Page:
Tuesday, August 7, 2018

Q&A with Crystal Hana Kim

Crystal Hana Kim, photo by Nina Subin
Crystal Hana Kim is the author of the new novel If You Leave Me, which focuses on the Korean War and its aftermath. Her work has appeared in a variety of publications, including The Paris Review and Nylon. She lives in Brooklyn.

Q:  You note that in writing this novel, you “wanted to skew from the traditional male-centered war narrative and focus on what happened to the women left behind.” How did you come up with your character Haemi?

A: All four of my grandparents survived the Korean War, so I grew up learning bits and pieces about this terrible history.

I’m particularly close with my maternal grandmother, who had to flee her home with her widowed mother at the start of the war. I always loved how loud, independent, and unrelenting she was, so when I began writing, I wanted to have a similarly fierce heroine as the central figure of my novel.

I’m also deeply interested in gender, femininity, and society, so I wanted to investigate these constructs while also considering the trauma of war for the women who were left behind.   

Q: What type of research did you do to write the book, and did you learn anything that especially surprised you?

A: I did a lot of different types of research for If You Leave Me, which I hadn’t initially expected when I began writing during graduate school.

I conducted interviews with my grandmother and aunts; I read historical and political texts; I read sociological studies; I watched documentaries and movies; and I studied a lot of photographs of civilian life during and after the Korean War.

I then tried to incorporate all of this research as fluidly and unobtrusively as possible into the novel so that the reader would learn about this period of time without the text feeling didactic. 

Q: You tell the story from several characters’ perspectives. Did you write the novel in the order in which it appears, or did you focus more on one character and then turn to another?

A: The way this novel came together is a bit convoluted! I was actually working on an interconnected short story collection that spanned three generations when in graduate school. Haemi, Jisoo, and Kyunghwan were the characters from the first generation.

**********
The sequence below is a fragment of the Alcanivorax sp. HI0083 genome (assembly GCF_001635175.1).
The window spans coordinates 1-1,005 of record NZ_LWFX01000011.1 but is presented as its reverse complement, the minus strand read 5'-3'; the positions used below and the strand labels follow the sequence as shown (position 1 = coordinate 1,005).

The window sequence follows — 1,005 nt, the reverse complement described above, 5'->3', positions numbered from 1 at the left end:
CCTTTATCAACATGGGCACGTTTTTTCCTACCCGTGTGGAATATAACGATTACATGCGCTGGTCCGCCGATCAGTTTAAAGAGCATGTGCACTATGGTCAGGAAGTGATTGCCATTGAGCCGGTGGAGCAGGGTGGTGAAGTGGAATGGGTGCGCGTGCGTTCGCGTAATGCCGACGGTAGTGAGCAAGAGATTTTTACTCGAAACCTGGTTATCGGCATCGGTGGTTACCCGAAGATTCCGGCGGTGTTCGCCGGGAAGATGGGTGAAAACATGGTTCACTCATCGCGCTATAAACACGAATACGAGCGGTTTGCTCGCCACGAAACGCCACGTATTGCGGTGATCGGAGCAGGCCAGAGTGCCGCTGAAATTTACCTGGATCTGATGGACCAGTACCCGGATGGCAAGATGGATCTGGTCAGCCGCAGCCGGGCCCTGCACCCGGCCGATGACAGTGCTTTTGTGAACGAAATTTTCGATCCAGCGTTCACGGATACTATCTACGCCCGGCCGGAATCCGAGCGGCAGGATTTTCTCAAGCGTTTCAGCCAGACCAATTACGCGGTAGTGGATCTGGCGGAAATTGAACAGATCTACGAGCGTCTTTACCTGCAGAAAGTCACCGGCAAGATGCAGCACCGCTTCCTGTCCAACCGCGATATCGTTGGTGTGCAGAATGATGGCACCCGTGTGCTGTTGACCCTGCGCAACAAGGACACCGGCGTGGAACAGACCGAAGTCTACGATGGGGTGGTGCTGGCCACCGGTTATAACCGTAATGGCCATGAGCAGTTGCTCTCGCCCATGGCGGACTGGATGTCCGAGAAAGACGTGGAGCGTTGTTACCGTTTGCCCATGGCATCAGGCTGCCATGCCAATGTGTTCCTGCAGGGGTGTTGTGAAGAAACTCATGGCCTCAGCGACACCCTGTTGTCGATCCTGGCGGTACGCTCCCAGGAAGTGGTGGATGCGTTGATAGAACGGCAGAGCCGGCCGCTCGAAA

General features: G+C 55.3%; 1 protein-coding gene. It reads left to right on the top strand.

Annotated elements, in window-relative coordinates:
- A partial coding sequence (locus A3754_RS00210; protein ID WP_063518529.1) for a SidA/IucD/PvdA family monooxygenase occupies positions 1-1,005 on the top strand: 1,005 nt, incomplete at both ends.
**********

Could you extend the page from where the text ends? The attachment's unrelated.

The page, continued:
In my last semester, my workshop teacher convinced me to focus just on the first generation. So, I had a few chapters from the beginning, middle, and end already written when I decided to restructure the work into a novel. Those chapters were all told from different voices. Then I had to write the chapters in between.

Q: You note that you’re in touch with your grandmother, who lives in South Korea, and that she’s uneasy. What do you think about the current situation in Korea, and what do you see looking ahead?

A: My grandmother grew up when Korea was one country and under Japanese rule. She then experienced five years of independence before The Korean War began. Her homeland has always been under duress.

She’s uneasy because she would love to see Korea reunited before she dies. Do I think that will happen? I’m not sure. I was in Korea with her when the Inter-Korea Summit happened though, and that summit provided my grandmother with a lot of hope.

Q: What are you working on now?

A: I’ve started a second novel! It’s too new for me to discuss, but I’m very excited about it. I’ve also been writing essays and book reviews, which has been a wonderful way for me to grow as a writer.

Q: Anything else we should know?

A: I wrote Haemi Lee as a complex, difficult woman, and I hope that readers will root for her to the very end of If You Leave Me. I’d also love to hear from readers in person, so I’ll attach my website with events information here.

Thank you so much for your thoughtful questions, Deborah! 

--Interview with Deborah Kalb

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